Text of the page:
Forage and Corn Rainfall Insurance Program Details
FRIP insures all types of grazing acres and tame hay acres, protecting pasture and hayland in the event seasonal precipitation is below the long-term average. Similarly, the Corn Rainfall Insurance Program insures against a lack of moisture over the growing season for corn seeded for grain, silage or grazing.
Data for these programs are collected from a network of 186 weather stations across the province. Producers can select a station within 100 kilometres of their insured land. The stations are administered by a third-party who is responsible for the installation, maintenance and quality assurance of the data. SCIC’s Weather-Based Programs are excluded from Crop Insurance Individual Premium calculations, as weather-based claims are determined by data from the weather stations and not indicative of individual farm management practices.
Producers can select several different options to customize their FRIP and/or Corn Rainfall coverage. These selections carry over from year to year, unless revised annually prior to March 31. Selections include dollar coverage per acre, rainfall caps (125 or 150 per cent of normal) for each month, monthly rainfall weighting options and weather station locations. The FRIP coverage levels are set each year, based on seasonal forage prices. Producers can select from a range of coverage (Low, Medium or High) dependent on soil zone and the type of forage insured. The Corn Rainfall Insurance Program coverage is set at different dollar per acre values and reviewed periodically based on market conditions. The different monthly weighting options allow producers to determine when rainfall is the most important for each piece of land. Options may vary due to factors, including geographical location, time of grazing (for pasture) and personal preference.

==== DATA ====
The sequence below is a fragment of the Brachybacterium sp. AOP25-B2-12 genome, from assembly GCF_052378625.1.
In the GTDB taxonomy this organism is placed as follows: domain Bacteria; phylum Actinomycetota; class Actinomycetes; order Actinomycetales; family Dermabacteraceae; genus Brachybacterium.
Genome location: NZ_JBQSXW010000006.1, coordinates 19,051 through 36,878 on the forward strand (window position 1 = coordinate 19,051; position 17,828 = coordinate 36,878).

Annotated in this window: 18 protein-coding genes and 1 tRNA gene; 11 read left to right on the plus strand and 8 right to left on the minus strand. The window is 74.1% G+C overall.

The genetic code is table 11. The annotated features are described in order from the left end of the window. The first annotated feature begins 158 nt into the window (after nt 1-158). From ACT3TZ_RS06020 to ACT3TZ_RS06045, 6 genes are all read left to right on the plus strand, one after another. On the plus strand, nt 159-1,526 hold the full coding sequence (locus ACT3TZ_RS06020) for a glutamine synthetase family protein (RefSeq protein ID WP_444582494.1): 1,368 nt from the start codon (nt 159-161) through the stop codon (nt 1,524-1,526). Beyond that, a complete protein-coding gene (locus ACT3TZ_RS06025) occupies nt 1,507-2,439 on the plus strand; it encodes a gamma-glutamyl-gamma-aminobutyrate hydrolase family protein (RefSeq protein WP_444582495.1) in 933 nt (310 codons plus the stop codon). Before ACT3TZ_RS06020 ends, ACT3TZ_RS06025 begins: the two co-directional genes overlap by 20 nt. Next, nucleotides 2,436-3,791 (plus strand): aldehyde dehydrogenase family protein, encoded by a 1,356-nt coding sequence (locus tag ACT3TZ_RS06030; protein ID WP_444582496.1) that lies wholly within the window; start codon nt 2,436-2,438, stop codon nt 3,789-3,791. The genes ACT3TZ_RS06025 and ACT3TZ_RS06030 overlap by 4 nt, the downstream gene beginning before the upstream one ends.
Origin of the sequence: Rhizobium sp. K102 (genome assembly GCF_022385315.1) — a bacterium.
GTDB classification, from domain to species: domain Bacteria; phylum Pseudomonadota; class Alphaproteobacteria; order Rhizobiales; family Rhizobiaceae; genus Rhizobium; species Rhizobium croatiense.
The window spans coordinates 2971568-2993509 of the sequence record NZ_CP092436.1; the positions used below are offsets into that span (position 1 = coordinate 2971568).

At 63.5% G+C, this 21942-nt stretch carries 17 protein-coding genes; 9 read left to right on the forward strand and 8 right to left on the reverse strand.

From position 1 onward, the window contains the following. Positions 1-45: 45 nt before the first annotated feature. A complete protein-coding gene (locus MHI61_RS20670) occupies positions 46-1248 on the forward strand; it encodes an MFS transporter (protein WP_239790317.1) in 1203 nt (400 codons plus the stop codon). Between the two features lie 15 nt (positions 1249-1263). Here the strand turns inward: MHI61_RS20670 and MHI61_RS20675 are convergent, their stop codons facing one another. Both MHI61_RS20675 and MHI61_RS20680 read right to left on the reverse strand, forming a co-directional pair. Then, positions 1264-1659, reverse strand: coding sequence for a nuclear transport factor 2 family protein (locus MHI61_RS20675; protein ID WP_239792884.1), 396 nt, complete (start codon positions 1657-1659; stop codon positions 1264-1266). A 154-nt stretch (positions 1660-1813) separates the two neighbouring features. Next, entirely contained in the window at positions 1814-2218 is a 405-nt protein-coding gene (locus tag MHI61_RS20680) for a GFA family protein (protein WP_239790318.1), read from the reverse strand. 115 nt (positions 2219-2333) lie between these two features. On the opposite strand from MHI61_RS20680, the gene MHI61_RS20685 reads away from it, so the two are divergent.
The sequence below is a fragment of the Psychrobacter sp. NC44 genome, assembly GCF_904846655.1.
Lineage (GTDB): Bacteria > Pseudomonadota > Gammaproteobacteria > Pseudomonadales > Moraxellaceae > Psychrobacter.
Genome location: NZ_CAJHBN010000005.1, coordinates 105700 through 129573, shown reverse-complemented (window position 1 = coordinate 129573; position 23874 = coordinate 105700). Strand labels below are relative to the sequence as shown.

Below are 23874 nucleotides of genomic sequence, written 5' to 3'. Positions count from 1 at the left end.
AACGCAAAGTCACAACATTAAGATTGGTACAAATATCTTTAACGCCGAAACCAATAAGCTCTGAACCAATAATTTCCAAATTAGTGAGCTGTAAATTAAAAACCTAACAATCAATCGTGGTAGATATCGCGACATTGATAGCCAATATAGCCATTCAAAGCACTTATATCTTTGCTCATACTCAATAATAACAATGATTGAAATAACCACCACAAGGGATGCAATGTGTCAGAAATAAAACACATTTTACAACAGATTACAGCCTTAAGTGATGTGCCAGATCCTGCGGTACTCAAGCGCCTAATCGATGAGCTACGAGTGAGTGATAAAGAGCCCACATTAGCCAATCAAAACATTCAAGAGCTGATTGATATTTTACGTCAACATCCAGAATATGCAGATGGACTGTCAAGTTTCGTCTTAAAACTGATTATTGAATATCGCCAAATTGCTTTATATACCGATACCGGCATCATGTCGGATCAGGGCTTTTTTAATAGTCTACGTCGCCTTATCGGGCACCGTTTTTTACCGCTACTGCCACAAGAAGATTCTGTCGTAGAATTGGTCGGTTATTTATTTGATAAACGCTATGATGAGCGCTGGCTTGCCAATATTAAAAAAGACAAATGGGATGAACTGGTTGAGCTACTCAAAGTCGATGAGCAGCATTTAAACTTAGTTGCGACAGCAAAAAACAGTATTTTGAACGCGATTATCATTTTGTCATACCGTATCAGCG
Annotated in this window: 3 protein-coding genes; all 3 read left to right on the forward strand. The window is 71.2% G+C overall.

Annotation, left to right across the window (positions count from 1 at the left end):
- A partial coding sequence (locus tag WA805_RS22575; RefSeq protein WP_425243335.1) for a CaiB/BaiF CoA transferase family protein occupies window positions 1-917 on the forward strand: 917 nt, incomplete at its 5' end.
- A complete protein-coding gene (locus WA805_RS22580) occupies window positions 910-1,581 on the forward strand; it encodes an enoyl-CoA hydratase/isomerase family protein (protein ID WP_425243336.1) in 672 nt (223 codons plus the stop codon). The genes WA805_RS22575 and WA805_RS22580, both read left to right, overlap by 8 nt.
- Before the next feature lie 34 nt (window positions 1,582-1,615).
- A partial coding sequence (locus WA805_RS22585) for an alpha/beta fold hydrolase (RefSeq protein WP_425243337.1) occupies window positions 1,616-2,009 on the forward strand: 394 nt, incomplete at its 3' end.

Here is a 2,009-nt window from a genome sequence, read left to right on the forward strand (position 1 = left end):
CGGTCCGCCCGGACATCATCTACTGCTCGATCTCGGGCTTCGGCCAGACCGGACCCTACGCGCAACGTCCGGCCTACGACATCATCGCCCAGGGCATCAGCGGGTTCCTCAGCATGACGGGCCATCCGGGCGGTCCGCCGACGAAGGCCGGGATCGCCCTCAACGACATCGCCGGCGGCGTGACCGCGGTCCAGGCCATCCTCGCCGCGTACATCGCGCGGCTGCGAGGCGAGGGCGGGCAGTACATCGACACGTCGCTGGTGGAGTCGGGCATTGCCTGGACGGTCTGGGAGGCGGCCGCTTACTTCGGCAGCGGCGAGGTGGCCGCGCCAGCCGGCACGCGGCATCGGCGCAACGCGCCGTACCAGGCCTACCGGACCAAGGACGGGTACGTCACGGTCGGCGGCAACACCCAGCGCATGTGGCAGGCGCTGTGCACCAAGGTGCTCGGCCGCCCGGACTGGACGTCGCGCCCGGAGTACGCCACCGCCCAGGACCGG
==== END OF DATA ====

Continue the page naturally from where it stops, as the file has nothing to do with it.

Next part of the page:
Table 1. Forage Rainfall Insurance Program Selections
Black/Grey – Land location dependent
125 per cent of normal
150 per cent of normal
Selected by customer (within 100 km of land)
(% April, May, June, July)
*Selection must be made for all land descriptions of that forage type but can differ among forage types.
Table 2. Corn Rainfall Insurance Program Selections
$150, $175, $250 or $350
125 or 150 per cent of normal
Selected by customer (within 100 km of land)
(% May, June, July, August)
FRIP and Corn Rainfall Program calculations are completed monthly. Following each month, weather data is available at www.scic.ca/resources/statistics. Historical data generates a weather station’s monthly expected normal at the station. To determine the per cent of normal, actual precipitation is compared to the normal. This percentage is multiplied by the monthly weighting and is done each month of the growing season. Claim calculations are automatically generated when SCIC receives the final data. A producer is in a claim position when the precipitation at their selected weather station is below 80 per cent of normal.
An added benefit with FRIP is year-long fire insurance coverage. If the insured area experiences an accidental fire, an adjuster inspects the acres to confirm cause of loss. Producers receive 100 per cent of selected coverage for acres lost to fire. If a lack of rainfall claim is determined prior to the fire, the producer receives up to 100 per cent of the selected coverage for the acres lost by fire.